Should bullshit be called out on air, or would that be “unprofessional? Touré battles Piers Morgan.
That divide isn’t going away. Rarely does it bust into prime-time network television. Rarely do we see anything this raw.
I’m not behind everything Touré says here. If you watch the interview they’re arguing about—Piers Morgan questioning Robert Zimmerman, George Zimmerman’s brother—it’s not nearly as lame as Touré paints it. And I don’t think it’s wise for Touré to rave on about Morgan’s inability to understand America because Piers has been here only a few years. Sometimes outsiders and newcomers see us better.
But… There is a big question on the broadcast journalism table. It involves what a television interviewer should do when he simply doesn’t believe what a guest has just said. Piers Morgan thinks he should ask skeptical questions and let that stand as his “statement.” Touré thinks that’s not good enough. A more direct confrontation is required. (See the Twitter war they had preceding the interview.)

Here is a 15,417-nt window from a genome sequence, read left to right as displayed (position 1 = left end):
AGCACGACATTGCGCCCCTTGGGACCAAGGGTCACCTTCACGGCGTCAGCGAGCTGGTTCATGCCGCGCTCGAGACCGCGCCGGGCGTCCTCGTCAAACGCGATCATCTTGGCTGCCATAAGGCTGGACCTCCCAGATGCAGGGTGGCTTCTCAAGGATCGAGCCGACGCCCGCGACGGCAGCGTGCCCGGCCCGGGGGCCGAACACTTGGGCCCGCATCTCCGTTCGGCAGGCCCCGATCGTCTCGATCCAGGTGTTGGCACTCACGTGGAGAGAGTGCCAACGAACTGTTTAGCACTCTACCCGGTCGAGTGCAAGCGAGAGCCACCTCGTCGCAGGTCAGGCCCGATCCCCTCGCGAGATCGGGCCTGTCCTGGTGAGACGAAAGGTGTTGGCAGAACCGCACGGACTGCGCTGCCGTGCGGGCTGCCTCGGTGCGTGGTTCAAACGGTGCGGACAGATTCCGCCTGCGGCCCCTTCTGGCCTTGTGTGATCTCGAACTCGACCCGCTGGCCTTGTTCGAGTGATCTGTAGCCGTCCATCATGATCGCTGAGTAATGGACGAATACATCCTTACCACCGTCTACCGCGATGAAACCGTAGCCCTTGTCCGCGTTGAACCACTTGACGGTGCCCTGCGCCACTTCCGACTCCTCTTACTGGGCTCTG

For a long time the journalism world was sold on Morgan’s view. But I don’t think that’s true any more. Views on what counts as “professional” can shift. (See this and this.) It’s conceivable to me that letting a guest make wildly implausible claims will one day fail the Serious Broadcaster test. A good portion of the viewership already expects better, and some of the most careful watchers of the Daily Show’s send-ups are journalists.
Piers Morgan keeps telling Touré that at no point did he signal to us that he believed Robert Zimmerman. To him that means he’s off the hook. But that’s an old hook. The new one is when to tell the audience that this guest cannot be believed.
If I had a prime time show, that would keep me up at night.